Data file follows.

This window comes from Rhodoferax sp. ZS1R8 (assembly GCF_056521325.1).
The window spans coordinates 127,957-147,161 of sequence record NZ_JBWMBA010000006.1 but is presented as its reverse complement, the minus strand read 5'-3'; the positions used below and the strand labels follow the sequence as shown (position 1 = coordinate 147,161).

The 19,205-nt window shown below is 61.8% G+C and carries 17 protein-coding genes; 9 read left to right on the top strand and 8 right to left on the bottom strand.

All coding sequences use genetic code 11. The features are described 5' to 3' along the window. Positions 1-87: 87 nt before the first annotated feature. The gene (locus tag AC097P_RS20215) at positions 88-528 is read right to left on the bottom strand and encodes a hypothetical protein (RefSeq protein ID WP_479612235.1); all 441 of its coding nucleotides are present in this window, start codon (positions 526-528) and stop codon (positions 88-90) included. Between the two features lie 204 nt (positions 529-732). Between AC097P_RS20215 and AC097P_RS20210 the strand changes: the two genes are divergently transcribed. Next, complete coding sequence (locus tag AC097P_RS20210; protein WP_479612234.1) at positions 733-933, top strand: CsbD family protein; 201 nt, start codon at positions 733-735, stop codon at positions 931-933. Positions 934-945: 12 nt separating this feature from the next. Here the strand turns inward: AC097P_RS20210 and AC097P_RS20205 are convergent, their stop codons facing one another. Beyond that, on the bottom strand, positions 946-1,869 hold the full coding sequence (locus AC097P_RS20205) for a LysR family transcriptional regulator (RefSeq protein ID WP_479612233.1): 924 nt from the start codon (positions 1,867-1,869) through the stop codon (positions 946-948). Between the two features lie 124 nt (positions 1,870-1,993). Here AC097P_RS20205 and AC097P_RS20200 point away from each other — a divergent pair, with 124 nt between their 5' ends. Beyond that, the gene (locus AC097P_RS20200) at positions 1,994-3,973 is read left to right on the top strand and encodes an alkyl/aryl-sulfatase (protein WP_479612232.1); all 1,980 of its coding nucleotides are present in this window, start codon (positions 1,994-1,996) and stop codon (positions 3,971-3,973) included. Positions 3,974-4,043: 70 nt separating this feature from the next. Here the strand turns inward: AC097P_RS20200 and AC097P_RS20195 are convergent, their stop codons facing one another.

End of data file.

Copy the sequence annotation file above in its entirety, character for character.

This window comes from Rhodoferax sp. ZS1R8 (assembly GCF_056521325.1).
The window spans coordinates 127,957-147,161 of sequence record NZ_JBWMBA010000006.1 but is presented as its reverse complement, the minus strand read 5'-3'; the positions used below and the strand labels follow the sequence as shown (position 1 = coordinate 147,161).

The 19,205-nt window shown below is 61.8% G+C and carries 17 protein-coding genes; 9 read left to right on the top strand and 8 right to left on the bottom strand.

All coding sequences use genetic code 11. The features are described 5' to 3' along the window. Positions 1-87: 87 nt before the first annotated feature. The gene (locus tag AC097P_RS20215) at positions 88-528 is read right to left on the bottom strand and encodes a hypothetical protein (RefSeq protein ID WP_479612235.1); all 441 of its coding nucleotides are present in this window, start codon (positions 526-528) and stop codon (positions 88-90) included. Between the two features lie 204 nt (positions 529-732). Between AC097P_RS20215 and AC097P_RS20210 the strand changes: the two genes are divergently transcribed. Next, complete coding sequence (locus tag AC097P_RS20210; protein WP_479612234.1) at positions 733-933, top strand: CsbD family protein; 201 nt, start codon at positions 733-735, stop codon at positions 931-933. Positions 934-945: 12 nt separating this feature from the next. Here the strand turns inward: AC097P_RS20210 and AC097P_RS20205 are convergent, their stop codons facing one another. Beyond that, on the bottom strand, positions 946-1,869 hold the full coding sequence (locus AC097P_RS20205) for a LysR family transcriptional regulator (RefSeq protein ID WP_479612233.1): 924 nt from the start codon (positions 1,867-1,869) through the stop codon (positions 946-948). Between the two features lie 124 nt (positions 1,870-1,993). Here AC097P_RS20205 and AC097P_RS20200 point away from each other — a divergent pair, with 124 nt between their 5' ends. Beyond that, the gene (locus AC097P_RS20200) at positions 1,994-3,973 is read left to right on the top strand and encodes an alkyl/aryl-sulfatase (protein WP_479612232.1); all 1,980 of its coding nucleotides are present in this window, start codon (positions 1,994-1,996) and stop codon (positions 3,971-3,973) included. Positions 3,974-4,043: 70 nt separating this feature from the next. Here the strand turns inward: AC097P_RS20200 and AC097P_RS20195 are convergent, their stop codons facing one another.